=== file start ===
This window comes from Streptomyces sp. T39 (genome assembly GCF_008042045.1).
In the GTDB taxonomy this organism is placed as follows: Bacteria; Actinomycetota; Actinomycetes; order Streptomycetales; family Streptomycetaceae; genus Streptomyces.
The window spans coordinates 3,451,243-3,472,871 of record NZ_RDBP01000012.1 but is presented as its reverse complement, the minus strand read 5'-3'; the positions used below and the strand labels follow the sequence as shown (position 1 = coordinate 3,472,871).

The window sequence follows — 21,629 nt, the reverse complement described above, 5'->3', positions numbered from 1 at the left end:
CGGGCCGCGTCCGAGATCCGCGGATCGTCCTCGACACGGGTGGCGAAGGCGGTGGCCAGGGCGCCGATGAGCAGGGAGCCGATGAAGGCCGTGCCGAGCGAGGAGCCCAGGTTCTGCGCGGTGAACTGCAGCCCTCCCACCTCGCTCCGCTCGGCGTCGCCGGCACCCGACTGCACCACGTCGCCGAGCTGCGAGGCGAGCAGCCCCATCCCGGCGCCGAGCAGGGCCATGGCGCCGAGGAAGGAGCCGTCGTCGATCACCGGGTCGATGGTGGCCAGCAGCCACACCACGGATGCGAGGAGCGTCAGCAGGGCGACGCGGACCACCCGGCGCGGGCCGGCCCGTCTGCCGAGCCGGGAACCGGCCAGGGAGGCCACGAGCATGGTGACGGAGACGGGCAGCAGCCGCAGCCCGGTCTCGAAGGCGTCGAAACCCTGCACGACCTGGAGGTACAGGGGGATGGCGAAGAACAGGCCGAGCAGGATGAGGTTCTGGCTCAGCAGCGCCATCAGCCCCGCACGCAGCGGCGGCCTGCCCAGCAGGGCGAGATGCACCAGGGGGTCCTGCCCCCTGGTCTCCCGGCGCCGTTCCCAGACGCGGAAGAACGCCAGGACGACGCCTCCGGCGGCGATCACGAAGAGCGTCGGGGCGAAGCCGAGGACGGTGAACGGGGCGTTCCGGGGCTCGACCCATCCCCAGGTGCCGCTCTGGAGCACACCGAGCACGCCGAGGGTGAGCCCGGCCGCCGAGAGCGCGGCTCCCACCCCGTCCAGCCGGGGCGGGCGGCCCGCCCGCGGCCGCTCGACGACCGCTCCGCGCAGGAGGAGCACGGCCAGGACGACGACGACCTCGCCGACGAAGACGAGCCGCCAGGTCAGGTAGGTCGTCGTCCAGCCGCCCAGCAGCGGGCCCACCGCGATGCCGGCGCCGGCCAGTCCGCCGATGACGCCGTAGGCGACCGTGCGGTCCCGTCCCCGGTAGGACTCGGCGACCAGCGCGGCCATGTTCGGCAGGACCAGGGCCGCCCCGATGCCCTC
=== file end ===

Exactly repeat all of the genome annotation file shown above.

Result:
This window comes from Streptomyces sp. T39 (genome assembly GCF_008042045.1).
In the GTDB taxonomy this organism is placed as follows: Bacteria; Actinomycetota; Actinomycetes; order Streptomycetales; family Streptomycetaceae; genus Streptomyces.
The window spans coordinates 3,451,243-3,472,871 of record NZ_RDBP01000012.1 but is presented as its reverse complement, the minus strand read 5'-3'; the positions used below and the strand labels follow the sequence as shown (position 1 = coordinate 3,472,871).

The window sequence follows — 21,629 nt, the reverse complement described above, 5'->3', positions numbered from 1 at the left end:
CGGGCCGCGTCCGAGATCCGCGGATCGTCCTCGACACGGGTGGCGAAGGCGGTGGCCAGGGCGCCGATGAGCAGGGAGCCGATGAAGGCCGTGCCGAGCGAGGAGCCCAGGTTCTGCGCGGTGAACTGCAGCCCTCCCACCTCGCTCCGCTCGGCGTCGCCGGCACCCGACTGCACCACGTCGCCGAGCTGCGAGGCGAGCAGCCCCATCCCGGCGCCGAGCAGGGCCATGGCGCCGAGGAAGGAGCCGTCGTCGATCACCGGGTCGATGGTGGCCAGCAGCCACACCACGGATGCGAGGAGCGTCAGCAGGGCGACGCGGACCACCCGGCGCGGGCCGGCCCGTCTGCCGAGCCGGGAACCGGCCAGGGAGGCCACGAGCATGGTGACGGAGACGGGCAGCAGCCGCAGCCCGGTCTCGAAGGCGTCGAAACCCTGCACGACCTGGAGGTACAGGGGGATGGCGAAGAACAGGCCGAGCAGGATGAGGTTCTGGCTCAGCAGCGCCATCAGCCCCGCACGCAGCGGCGGCCTGCCCAGCAGGGCGAGATGCACCAGGGGGTCCTGCCCCCTGGTCTCCCGGCGCCGTTCCCAGACGCGGAAGAACGCCAGGACGACGCCTCCGGCGGCGATCACGAAGAGCGTCGGGGCGAAGCCGAGGACGGTGAACGGGGCGTTCCGGGGCTCGACCCATCCCCAGGTGCCGCTCTGGAGCACACCGAGCACGCCGAGGGTGAGCCCGGCCGCCGAGAGCGCGGCTCCCACCCCGTCCAGCCGGGGCGGGCGGCCCGCCCGCGGCCGCTCGACGACCGCTCCGCGCAGGAGGAGCACGGCCAGGACGACGACGACCTCGCCGACGAAGACGAGCCGCCAGGTCAGGTAGGTCGTCGTCCAGCCGCCCAGCAGCGGGCCCACCGCGATGCCGGCGCCGGCCAGTCCGCCGATGACGCCGTAGGCGACCGTGCGGTCCCGTCCCCGGTAGGACTCGGCGACCAGCGCGGCCATGTTCGGCAGGACCAGGGCCGCCCCGATGCCCTC